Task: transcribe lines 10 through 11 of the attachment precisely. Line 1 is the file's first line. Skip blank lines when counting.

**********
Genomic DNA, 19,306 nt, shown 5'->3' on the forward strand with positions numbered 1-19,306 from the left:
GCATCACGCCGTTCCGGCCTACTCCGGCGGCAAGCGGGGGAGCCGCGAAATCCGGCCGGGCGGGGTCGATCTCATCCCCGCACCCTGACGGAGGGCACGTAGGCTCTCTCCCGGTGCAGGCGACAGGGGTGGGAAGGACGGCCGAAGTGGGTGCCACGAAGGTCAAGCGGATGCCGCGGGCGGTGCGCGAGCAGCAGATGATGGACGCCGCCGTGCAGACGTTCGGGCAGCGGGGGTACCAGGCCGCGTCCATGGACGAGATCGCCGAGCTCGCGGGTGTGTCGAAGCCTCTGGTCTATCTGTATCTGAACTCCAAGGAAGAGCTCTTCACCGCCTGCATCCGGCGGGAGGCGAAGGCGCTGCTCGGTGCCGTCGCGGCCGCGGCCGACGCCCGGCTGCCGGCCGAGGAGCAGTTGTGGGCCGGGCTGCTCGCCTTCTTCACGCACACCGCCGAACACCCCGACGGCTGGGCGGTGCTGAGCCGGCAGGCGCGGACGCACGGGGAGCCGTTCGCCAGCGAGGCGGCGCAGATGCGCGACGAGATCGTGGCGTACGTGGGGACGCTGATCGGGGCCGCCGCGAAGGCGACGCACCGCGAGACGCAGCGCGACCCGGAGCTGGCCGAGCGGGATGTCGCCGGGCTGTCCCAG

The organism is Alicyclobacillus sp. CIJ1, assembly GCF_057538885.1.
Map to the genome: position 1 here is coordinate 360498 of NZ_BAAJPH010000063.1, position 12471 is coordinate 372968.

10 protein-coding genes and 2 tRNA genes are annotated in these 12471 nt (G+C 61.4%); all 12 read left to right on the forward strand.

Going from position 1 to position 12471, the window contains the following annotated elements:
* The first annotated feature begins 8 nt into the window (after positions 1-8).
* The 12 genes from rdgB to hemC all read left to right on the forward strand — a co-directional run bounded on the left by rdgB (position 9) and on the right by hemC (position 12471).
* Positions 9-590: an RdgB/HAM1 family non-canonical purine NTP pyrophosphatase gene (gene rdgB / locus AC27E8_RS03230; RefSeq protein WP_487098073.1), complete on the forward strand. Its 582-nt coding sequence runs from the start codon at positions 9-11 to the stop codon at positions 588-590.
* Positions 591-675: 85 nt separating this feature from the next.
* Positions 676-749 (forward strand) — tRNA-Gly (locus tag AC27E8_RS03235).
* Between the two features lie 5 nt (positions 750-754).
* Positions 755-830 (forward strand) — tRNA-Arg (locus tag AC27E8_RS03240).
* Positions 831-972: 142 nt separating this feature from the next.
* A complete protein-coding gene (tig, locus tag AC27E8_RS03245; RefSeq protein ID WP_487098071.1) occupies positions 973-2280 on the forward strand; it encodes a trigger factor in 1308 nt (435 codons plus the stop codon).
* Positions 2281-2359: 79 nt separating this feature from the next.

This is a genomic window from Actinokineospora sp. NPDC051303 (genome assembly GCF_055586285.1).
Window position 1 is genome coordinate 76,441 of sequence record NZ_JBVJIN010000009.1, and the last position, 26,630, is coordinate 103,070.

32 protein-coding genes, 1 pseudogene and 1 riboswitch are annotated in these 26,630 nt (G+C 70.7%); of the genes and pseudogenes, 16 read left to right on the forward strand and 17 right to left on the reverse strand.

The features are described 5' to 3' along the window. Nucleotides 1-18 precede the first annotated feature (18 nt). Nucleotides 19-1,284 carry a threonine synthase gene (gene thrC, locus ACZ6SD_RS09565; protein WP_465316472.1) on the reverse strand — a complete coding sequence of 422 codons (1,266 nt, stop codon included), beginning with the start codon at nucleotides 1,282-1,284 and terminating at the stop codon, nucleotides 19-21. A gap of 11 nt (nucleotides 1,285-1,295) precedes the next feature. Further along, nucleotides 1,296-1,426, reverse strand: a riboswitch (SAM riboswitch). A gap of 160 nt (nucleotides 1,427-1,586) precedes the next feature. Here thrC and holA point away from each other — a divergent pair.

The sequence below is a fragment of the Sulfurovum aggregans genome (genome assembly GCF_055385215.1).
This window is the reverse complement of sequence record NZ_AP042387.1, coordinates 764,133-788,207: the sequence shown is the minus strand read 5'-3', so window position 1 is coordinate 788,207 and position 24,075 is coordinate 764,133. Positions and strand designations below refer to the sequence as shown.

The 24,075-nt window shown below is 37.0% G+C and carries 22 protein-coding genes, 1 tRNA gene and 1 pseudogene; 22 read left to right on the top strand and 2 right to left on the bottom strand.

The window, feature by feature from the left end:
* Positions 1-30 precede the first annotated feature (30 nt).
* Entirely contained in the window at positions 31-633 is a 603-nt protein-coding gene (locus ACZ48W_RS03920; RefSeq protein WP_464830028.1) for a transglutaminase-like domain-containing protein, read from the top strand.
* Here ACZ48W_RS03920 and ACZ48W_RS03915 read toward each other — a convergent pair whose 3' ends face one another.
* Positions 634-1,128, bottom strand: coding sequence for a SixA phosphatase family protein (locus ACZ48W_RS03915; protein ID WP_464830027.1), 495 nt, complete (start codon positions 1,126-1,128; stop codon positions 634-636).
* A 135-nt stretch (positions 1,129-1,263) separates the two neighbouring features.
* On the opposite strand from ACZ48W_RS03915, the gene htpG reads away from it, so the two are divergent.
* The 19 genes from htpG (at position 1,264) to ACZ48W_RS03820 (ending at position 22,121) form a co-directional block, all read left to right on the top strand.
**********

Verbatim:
* Positions 591-675: 85 nt separating this feature from the next.
* Positions 676-749 (forward strand) — tRNA-Gly (locus tag AC27E8_RS03235).